CHARLESTON, W.Va. -- On Aug. 18, 1963, newly graduated from Marshall University, I walked into the newsroom at The Charleston Gazette on the first day of my first real job.
And here I am, 50 years later, writing an Innerviews column on myself, a golden anniversary edition about my so-called "career." Maybe they can use some of it for my obit.
My 50th year also marks the 25th anniversary of Innerviews. I've written nearly 1,300 columns since 1988. (Bring out the confetti and champagne!)
Hardly anyone stays 50 years at one newspaper. Most don't stay with newspapering at all. Change, challenges and the inspiring people I interview have kept me here.
I wasn't exactly stuck in a writing rut. I spent about 15 years as fashion editor and society writer, switched to medical writing for eight years and then settled into general features about people, places and anything else that interested me. I wrote a first-person consumer column. And for 17 years, I covered Golden Gloves boxing. So I've done a lot of different stuff.
In 2009, I officially retired but stayed on part-time. Now they pay me just to write Innerviews. Maybe I'll hang on until the end of the year. Maybe longer. When I think about all the people out there I haven't interviewed yet, it's tough to walk away.
"I enjoyed an idyllic early life in Huntington. My father owned a jewelry store, Wellman-O'Shea. I have a fraternal twin sister, Sherry, who still lives in Huntington. Our home on Wiltshire Boulevard was like a French salon, a lively gathering place for my parents' friends, and ours. Mom was everybody's confidant.
"As a kid, I used to write stories in spiral notebooks. At Huntington High, I wrote for the school paper. At Marshall, I was feature editor for The Parthenon. Everyone knew I would end up writing in some way.
"A serendipitous opening at the Gazette brought me to Charleston in the glory days of the state newspaper.
"The Gazette newsroom was like a scene from 'The Front Page.' Interesting characters. Clacking wire machines. Clicking typewriters. Cigarette smoke. Tile floors. Bright lights. (A couple of newsmen even wore eyeshades.)
"Whooshing pneumatic tubes sent page proofs to the composing room. We used paste pots to attach long sheets of copy paper. And yes, there were whiskey bottles in the drawers of certain desks.
"I was fashion editor. Never mind that my fashion acumen stopped with circle pins, madras wrap skirts and Bass Weejun loafers. Before long, I was subscribing to Women's Wear Daily. The paper flew me to New York twice a year to cover haute couture collections at the Plaza Hotel. Editors were royally wined and dined. We rubbed elbows with world famous designers -- Bill Blass, Oscar de la Renta, Adele Simpson, Pauline Trigere. Oleg Cassini, Jackie Kennedy's couturier, was a favorite. We had a great time writing about Rudy Gernreich and his infamous topless swimsuit.
"Back home, I covered department store back-to-school fashion shows. When a hot trend hit, Louise Palumbo, fashion coordinator at Stone and Thomas, was always the first to call for a story. At different times, she dressed me in a minidress, a maxicoat and hot pants. I strolled the streets of Charleston with a photographer trailing discreetly to document the reactions. When I boarded a bus in the minidress, it suddenly got as quiet as a cemetery at midnight.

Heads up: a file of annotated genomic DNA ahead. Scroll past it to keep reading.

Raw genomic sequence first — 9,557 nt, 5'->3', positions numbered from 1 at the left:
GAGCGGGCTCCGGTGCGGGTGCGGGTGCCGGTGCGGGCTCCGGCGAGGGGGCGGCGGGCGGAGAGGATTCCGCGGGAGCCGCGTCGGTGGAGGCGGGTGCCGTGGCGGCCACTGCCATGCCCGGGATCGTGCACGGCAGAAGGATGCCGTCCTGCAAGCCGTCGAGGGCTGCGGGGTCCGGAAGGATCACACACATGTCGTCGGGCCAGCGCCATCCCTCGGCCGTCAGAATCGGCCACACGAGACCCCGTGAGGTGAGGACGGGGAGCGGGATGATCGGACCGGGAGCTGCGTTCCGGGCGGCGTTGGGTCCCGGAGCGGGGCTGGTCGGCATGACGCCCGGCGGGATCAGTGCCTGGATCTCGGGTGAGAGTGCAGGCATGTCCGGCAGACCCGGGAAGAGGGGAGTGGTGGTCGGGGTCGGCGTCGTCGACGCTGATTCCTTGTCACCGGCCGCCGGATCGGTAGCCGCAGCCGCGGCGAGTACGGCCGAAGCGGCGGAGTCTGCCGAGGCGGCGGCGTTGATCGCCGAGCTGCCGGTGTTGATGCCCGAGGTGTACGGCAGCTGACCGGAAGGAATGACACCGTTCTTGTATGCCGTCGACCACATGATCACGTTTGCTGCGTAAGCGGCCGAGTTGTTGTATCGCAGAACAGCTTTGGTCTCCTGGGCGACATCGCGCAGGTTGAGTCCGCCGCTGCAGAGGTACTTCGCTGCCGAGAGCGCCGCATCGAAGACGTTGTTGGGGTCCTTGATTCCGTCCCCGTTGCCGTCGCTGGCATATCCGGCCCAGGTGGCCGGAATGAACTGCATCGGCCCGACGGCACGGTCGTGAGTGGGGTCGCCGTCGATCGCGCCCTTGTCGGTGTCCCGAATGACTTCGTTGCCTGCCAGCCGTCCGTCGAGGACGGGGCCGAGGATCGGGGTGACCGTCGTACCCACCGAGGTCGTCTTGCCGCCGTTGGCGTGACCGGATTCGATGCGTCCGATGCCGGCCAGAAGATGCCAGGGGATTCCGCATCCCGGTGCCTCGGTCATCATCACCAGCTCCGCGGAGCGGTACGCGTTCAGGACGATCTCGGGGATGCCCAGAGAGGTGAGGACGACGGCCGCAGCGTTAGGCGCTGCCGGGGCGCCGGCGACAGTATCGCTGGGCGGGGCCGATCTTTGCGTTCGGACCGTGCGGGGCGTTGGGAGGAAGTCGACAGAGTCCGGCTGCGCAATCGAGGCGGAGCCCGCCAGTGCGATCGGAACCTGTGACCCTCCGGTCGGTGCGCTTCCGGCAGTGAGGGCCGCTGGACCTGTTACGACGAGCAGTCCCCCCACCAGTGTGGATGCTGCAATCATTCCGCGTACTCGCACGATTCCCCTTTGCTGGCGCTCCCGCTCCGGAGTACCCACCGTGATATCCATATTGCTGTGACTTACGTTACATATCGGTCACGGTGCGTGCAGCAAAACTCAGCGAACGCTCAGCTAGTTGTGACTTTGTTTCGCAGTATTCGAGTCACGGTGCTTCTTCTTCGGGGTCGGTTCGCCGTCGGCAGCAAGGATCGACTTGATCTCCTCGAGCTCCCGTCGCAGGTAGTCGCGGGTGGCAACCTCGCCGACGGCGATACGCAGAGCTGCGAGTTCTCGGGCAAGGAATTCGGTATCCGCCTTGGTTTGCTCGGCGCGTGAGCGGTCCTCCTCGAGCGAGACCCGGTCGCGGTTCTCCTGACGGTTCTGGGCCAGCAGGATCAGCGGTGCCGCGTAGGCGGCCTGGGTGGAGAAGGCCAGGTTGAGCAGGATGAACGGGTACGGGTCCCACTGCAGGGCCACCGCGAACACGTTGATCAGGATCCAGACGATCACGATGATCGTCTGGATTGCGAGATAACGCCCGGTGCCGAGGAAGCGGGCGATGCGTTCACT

"For years, I wrote a column called Fashionating that chronicled the goings-on at local parties and what people wore to them. Can you imagine?
"We covered garden club meetings, teas, women's club conventions and the DAR. We wrote lengthy wedding stories that included detailed descriptions of the bridal gown, bridesmaids' dresses, even the bouquets. I learned to pronounce Alencon lace and spell stephanotis.
"On Thursday evenings, I laid out the Sunday Society pages using a ruler and page dummies with the ads blocked in. Years later, when we entered the computer age, the first time I highlighted a sentence and zapped it away with the click of a key, I thought it was akin to Jesus walking on water.
"When Statehouse reporter Don Marsh moved up to managing editor, he immediately pulled me out of the women's department and put me on cityside to cover medicine. I witnessed surgeries, even watched an autopsy close enough to peer into the emptied body cavity. I walked away with an awesome appreciation for the greatest of all machines -- the human body.
"Ned Chilton, our fiery editor, took considerable interest in this new beat and gave me some tough assignments. How many unnecessary hysterectomies are performed in West Virginia hospitals? As if the administrators would tell me! He wanted a story about the sex lives of quadriplegics. The story behind that story would fill a whole column.
"I wrote about penile implants and electroshock therapy. I wrote about a man who had a new nose made from his thumb.
"I wrote about death and dying. I've held the hands of dying patients, teased them, hugged them and cried with them, and I remember them, every one.
"I wrote about everything from gout to the gruesome lobotomy era in West Virginia. I covered every condition and disease known to man. People started calling me with symptoms. When I started diagnosing their problems, I knew it was time to move on.